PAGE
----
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Adjacent Words

Blue black
blue blood
Blue bonnet
blue book
Blue buck
blue bugle
blue bull
blue cardinal flower
blue cat
blue catfish
blue channel cat
blue channel catfish
blue cheese
blue cheese dressing
blue chip
blue cohosh
blue collar worker
blue columbine
blue copperas
blue coral
blue corn
blue crab
blue curls
blue daisy
blue darter
blue devil
blue devils
blue elder
blue elderberry
blue false indigo

Blue cod definitions

Webster's 1913 Dictionary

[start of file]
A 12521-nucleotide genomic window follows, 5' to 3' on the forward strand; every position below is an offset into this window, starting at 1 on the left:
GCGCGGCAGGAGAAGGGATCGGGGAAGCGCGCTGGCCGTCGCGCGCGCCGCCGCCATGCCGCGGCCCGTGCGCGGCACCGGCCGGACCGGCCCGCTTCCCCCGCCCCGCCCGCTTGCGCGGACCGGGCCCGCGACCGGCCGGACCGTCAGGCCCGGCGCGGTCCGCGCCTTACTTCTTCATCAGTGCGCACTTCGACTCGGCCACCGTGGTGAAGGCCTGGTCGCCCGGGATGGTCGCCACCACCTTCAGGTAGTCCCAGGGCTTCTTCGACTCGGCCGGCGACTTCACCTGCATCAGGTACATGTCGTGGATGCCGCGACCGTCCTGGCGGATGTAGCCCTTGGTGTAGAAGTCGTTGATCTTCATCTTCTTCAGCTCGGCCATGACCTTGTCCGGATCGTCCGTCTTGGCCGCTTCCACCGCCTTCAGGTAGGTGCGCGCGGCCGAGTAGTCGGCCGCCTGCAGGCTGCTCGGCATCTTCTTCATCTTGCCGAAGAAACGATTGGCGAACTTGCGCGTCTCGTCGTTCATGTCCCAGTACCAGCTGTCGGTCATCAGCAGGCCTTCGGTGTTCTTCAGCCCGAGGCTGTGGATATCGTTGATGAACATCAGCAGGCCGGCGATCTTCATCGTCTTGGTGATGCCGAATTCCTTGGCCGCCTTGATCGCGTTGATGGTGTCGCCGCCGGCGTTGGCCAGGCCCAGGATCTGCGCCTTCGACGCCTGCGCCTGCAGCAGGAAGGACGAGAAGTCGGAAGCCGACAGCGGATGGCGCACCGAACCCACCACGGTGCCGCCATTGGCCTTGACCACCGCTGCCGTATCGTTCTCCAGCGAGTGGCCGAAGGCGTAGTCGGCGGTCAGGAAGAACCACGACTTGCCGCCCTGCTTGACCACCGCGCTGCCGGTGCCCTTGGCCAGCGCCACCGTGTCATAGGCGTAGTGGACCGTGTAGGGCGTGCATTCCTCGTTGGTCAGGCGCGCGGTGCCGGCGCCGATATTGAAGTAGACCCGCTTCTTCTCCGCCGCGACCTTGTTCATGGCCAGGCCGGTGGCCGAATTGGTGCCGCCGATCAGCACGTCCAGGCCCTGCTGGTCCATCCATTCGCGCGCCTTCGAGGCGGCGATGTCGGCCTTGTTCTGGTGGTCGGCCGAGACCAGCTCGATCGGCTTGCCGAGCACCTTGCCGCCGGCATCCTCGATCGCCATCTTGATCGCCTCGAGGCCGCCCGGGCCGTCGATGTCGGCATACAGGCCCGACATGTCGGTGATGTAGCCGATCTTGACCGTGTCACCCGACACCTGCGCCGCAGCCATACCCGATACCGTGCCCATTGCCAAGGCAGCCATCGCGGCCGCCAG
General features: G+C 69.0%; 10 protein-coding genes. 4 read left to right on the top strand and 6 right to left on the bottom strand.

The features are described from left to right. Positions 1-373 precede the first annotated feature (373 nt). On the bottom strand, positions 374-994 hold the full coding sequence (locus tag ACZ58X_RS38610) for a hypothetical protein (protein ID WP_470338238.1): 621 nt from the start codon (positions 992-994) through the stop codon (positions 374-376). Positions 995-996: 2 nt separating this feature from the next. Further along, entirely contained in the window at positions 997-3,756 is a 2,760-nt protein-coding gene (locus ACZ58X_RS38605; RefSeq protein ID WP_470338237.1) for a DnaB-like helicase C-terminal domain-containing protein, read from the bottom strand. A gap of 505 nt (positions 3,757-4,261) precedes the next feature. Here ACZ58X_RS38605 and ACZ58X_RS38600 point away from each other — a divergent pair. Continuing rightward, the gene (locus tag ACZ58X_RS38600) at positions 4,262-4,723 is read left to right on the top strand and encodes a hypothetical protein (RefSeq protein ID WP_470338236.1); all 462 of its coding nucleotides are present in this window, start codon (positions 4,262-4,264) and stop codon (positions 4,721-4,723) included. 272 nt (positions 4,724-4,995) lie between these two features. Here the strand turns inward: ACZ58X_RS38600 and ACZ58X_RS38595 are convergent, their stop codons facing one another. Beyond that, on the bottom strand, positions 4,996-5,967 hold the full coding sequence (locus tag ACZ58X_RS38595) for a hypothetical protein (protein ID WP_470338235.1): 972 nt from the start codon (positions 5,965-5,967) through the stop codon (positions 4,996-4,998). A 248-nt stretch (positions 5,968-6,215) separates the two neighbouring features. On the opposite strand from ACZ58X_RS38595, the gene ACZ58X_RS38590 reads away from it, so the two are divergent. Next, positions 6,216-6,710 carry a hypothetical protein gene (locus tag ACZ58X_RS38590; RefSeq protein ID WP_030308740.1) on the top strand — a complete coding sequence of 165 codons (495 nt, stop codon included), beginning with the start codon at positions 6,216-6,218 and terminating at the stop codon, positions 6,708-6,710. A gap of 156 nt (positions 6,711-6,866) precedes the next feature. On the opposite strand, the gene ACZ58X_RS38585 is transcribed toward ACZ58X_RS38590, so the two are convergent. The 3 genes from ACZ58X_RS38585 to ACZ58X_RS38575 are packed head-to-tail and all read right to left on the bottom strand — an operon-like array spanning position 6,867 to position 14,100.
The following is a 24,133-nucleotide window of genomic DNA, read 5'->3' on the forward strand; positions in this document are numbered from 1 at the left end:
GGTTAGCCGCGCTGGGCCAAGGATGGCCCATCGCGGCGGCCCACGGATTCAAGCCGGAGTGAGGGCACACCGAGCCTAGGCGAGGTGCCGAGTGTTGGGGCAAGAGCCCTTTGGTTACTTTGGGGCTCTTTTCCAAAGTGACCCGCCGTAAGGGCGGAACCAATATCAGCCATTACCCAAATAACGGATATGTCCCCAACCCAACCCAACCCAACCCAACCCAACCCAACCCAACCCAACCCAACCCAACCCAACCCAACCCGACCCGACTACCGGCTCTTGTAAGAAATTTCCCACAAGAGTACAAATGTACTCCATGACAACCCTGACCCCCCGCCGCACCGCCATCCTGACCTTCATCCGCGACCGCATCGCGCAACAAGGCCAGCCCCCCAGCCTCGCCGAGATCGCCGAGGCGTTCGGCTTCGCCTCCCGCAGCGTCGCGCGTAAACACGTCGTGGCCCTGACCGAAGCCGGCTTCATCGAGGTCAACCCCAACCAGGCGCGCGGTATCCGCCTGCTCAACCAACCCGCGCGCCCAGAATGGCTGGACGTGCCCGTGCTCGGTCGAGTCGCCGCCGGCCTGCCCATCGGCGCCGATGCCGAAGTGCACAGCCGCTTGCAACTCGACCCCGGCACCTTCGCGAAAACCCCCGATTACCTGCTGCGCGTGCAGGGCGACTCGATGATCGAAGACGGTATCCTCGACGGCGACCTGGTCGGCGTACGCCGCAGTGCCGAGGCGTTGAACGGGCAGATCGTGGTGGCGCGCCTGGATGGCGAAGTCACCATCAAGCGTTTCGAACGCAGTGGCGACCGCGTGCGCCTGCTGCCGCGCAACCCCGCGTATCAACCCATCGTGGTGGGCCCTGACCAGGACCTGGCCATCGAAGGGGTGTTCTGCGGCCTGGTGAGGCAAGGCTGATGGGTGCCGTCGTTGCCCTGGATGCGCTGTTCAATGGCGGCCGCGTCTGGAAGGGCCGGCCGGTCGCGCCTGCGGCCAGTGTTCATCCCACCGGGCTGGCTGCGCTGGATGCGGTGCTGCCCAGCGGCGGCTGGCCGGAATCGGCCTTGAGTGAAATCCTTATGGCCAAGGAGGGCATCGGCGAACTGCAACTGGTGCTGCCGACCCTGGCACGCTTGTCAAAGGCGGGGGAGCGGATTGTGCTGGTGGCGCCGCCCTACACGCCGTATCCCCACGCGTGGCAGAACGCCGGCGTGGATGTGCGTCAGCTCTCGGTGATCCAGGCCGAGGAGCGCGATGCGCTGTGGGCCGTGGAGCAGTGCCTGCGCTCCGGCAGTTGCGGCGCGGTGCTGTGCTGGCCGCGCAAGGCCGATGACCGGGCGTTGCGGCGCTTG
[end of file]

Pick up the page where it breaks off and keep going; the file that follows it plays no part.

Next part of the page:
Blue Blue, a. [Compar. Bluer; superl. Bluest.] [OE. bla, blo, blew, blue, Sw. bl?, D. blauw, OHG. bl?o, G. blau; but influenced in form by F. bleu, from OHG. bl[=a]o.] 1. Having the color of the clear sky, or a hue resembling it, whether lighter or darker; as, the deep, blue sea; as blue as a sapphire; blue violets. ``The blue firmament.'' --Milton. 2. Pale, without redness or glare, -- said of a flame; hence, of the color of burning brimstone, betokening the presence of ghosts or devils; as, the candle burns blue; the air was blue with oaths. 3. Low in spirits; melancholy; as, to feel blue. 4. Suited to produce low spirits; gloomy in prospect; as, thongs looked blue. [Colloq.] 5. Severe or over strict in morals; gloom; as, blue and sour religionists; suiting one who is over strict in morals; inculcating an impracticable, severe, or gloomy mortality; as, blue laws. 6. Literary; -- applied to women; -- an abbreviation of bluestocking. [Colloq.] The ladies were very blue and well informed. --Thackeray. Blue asbestus. See Crocidolite. Blue black, of, or having, a very dark blue color, almost black. Blue blood. See under Blood. Blue buck (Zo["o]l.), a small South African antelope (Cephalophus pygm[ae]us); also applied to a larger species ([AE]goceras leucoph[ae]us); the blaubok. Blue cod (Zo["o]l.), the buffalo cod. Blue crab (Zo["o]l.), the common edible crab of the Atlantic coast of the United States (Callinectes hastatus). Blue curls (Bot.), a common plant (Trichostema dichotomum), resembling pennyroyal, and hence called also bastard pennyroyal. Blue devils, apparitions supposed to be seen by persons suffering with delirium tremens; hence, very low spirits. ``Can Gumbo shut the hall door upon blue devils, or lay them all in a red sea of claret?'' --Thackeray. Blue gage. See under Gage, a plum. Blue gum, an Australian myrtaceous tree (Eucalyptus globulus), of the loftiest proportions, now cultivated in tropical and warm temperate regions for its timber, and as a protection against malaria. The essential oil is beginning to be used in medicine. The timber is very useful. See Eucalyptus. Blue jack, Blue stone, blue vitriol; sulphate of copper. Blue jacket, a man-of war's man; a sailor wearing a naval uniform. Blue jaundice. See under Jaundice. Blue laws, a name first used in the eighteenth century to describe certain supposititious laws of extreme rigor reported to have been enacted in New Haven; hence, any puritanical laws. [U. S.] Blue light, a composition which burns with a brilliant blue flame; -- used in pyrotechnics and as a night signal at sea, and in military operations. Blue mantle (Her.), one of the four pursuivants of the English college of arms; -- so called from the color of his official robes. Blue mass, a preparation of mercury from which is formed the blue pill. --McElrath. Blue mold, or mould, the blue fungus (Aspergillus glaucus) which grows on cheese. --Brande & C. Blue Monday, a Monday following a Sunday of dissipation, or itself given to dissipation (as the Monday before Lent). Blue ointment (Med.), mercurial ointment. Blue Peter (British Marine), a blue flag with a white square in the center, used as a signal for sailing, to recall boats, etc. It is a corruption of blue repeater, one of the British signal flags. Blue pill. (Med.) (a) A pill of prepared mercury, used as an aperient, etc. (b) Blue mass. Blue ribbon. (a) The ribbon worn by members of the order of the Garter; -- hence, a member of that order. (b) Anything the attainment of which is an object of great ambition; a distinction; a prize. ``These [scholarships] were the --blue ribbon of the college.'' --Farrar. (c) The distinctive badge of certain temperance or total abstinence organizations, as of the --Blue ribbon Army. Blue ruin, utter ruin; also, gin. [Eng. Slang] --Carlyle. Blue spar (Min.), azure spar; lazulite. See Lazulite. Blue thrush (Zo["o]l.), a European and Asiatic thrush (Petrocossyphus cyaneas). Blue verditer. See Verditer. Blue vitriol (Chem.), sulphate of copper, a violet blue crystallized salt, used in electric batteries, calico printing, etc. Blue water, the open ocean. To look blue, to look disheartened or dejected. True blue, genuine and thorough; not modified, nor mixed; not spurious; specifically, of uncompromising Presbyterianism, blue being the color adopted by the Covenanters.